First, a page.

Sunday, October 23, 2016

And Three More

As promised, here are the other three books that I have recently read:

1) The Innocent Sleep by Karen Perry.  This is a debut novel and I will be anxious to read more by
Ms. Perry!  We read this for book group and it was a good read! Well-developed characters and good story!

The story was about Harry and Robin who lived in Tangiers.  They had a son, Dillon.  One night, Robin was gone and Harry left young sleeping Dillon alone in their place while he ran an errand.  While Harry was gone, an earthquake happened and Dillon's body was never found.  Five years later, Harry and Robin had relocated to Ireland and one day, Harry thought that he saw Dillon.  This is the premise of the book...was Dillon alive?  And as they sorted through Harry's assertion that he saw Dillon, many secrets were revealed.

Good mystery story! I passed it on to another reader with my recommendation!  I hope they like it as well as both I did and my book group did!

2) At Risk by Alice Hoffman.  this was another read for book group.  I had read this book years ago, when it first came out, so it was a pleasure to re-read it. I am a big fan of Alice Hoffman's works.

At Risk tells the story of eleven year old Amanda Farrell who was diagnosed with AIDS, contracted when she was younger from a blood transfusion.  The news of her diagnosis was, of course, devastating for her parents, and the story is much about their struggle to come to some kind of sense of it all.  What was so fascinating and brilliant about this book was how Hoffman made each character's life at risk in some way.  Amanda's parents turn to other people and her eight year old brother Charlie was left to deal with his best friend and schoolmates ostrasizing him.  Hoffman also dealt with the hysterics of the community upon learning of Amanda's diagnosis. (It is interesting to remember that this book was written in 1989, before Hippa, etc).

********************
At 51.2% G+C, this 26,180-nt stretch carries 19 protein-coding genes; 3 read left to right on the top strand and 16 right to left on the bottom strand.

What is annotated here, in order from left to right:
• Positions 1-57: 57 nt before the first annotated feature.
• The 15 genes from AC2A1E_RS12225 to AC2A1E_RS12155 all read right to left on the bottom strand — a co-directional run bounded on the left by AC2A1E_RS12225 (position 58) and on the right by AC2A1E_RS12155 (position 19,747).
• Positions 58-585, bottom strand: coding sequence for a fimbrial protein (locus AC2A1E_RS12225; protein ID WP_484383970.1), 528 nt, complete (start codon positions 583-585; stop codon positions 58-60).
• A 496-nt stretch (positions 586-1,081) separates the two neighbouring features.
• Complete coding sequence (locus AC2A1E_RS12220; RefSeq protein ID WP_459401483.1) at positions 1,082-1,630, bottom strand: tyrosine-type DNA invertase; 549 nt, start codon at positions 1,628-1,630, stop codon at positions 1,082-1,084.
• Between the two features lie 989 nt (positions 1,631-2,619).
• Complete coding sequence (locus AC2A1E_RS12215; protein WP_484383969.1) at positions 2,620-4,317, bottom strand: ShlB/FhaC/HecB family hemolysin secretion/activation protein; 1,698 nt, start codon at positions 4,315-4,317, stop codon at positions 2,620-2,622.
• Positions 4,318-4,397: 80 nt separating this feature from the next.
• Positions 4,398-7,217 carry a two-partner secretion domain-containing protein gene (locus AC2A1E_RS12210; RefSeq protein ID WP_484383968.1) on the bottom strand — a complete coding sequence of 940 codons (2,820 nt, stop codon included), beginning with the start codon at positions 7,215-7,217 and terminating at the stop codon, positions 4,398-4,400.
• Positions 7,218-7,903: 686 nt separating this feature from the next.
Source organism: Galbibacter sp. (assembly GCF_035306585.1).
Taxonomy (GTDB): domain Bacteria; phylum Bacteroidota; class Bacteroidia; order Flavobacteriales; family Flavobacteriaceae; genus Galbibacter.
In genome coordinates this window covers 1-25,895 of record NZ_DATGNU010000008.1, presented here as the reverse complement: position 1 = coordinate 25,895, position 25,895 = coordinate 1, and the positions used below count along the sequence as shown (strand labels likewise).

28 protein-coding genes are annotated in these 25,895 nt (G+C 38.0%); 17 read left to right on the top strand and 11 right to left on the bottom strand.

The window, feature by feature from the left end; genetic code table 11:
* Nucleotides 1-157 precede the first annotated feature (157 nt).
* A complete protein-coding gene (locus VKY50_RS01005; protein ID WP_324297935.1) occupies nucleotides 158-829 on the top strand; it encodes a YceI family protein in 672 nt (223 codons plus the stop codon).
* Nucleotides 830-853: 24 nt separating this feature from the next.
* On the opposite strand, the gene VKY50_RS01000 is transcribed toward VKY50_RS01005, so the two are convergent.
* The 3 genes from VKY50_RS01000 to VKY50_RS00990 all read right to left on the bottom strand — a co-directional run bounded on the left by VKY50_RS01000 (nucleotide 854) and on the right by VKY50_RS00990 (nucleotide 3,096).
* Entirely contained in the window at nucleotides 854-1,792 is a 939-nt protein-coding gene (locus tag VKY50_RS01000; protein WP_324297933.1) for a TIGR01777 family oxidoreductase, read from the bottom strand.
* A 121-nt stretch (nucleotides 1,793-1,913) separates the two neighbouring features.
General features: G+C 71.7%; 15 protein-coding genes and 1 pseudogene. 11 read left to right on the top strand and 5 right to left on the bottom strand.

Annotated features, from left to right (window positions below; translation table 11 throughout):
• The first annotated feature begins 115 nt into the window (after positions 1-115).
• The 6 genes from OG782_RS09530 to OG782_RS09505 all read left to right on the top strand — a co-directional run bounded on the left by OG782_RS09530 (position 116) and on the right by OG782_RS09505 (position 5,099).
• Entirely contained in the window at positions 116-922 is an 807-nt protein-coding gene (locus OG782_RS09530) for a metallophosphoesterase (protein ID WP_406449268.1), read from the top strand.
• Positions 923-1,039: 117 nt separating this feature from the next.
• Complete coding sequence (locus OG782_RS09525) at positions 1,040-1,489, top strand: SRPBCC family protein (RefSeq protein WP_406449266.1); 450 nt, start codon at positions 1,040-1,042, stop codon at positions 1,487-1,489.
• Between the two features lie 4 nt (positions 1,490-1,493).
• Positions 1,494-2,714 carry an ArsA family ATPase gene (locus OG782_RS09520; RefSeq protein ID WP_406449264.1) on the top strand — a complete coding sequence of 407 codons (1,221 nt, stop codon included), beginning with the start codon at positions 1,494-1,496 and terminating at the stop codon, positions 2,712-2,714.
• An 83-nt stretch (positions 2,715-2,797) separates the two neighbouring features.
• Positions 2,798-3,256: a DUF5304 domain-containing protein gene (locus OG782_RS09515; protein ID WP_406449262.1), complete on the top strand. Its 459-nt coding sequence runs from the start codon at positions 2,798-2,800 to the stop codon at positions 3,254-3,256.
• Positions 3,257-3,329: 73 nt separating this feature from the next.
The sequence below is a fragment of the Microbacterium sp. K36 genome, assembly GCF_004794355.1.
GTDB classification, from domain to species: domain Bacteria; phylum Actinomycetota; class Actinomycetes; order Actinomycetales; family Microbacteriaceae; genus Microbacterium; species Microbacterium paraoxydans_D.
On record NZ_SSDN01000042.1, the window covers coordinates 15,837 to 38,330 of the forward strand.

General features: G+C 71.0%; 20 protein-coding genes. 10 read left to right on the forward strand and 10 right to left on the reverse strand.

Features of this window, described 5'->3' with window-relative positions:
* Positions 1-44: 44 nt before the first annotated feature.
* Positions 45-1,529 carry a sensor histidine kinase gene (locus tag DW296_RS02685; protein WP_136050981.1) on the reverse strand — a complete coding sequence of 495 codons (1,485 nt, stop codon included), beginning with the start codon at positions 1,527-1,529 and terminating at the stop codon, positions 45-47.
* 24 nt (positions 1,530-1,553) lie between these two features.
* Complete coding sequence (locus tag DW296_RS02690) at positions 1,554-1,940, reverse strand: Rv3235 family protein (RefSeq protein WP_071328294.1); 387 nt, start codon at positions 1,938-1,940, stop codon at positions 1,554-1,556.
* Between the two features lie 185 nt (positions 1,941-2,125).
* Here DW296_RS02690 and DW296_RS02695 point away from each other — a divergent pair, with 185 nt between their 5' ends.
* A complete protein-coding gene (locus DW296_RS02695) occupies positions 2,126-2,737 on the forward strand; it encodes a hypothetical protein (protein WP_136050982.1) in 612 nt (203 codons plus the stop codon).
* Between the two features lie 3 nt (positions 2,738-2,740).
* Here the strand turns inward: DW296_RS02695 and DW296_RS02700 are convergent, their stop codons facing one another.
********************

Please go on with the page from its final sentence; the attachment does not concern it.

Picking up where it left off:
What is so remarkable (and sad) about the book, is that it is still so relevant, even some thirty years later.

3) Boy, Snow, Bird by Helen Oyeyemi.  Interestingly, I have bypassed this book for the last couple of years.  I don't know why, nor do I know why I decided to read it now, but I am glad that I did.  I
thought the book had some issues (or perhaps it was just me). I had a hard time keeping all of the characters straight.  It was enough work just keeping Boy, Snow and Bird straight!  And why didn't Boy like Snow?

The book began with Boy Novak, a young girl being raised by her single father in New York.  Her father was a rat-catcher and was quite abusive to her. Boy had finally had enough and boarded a bus, where she landed in Flax Hill, Massachusetts.  She met, then married Artura Whitman, who was a widower and had a daughter named Snow.  When Boy became pregnant and gave birth to Bird, she realized that Artura was a black man passing as white.

The back of the book states that the author  "brilliantly recasts the 'Snow White' fairy tale as a story of family secrets, race, beauty, and vanity."  Yes, I guess I can see that.  It's an interesting way to think about the story.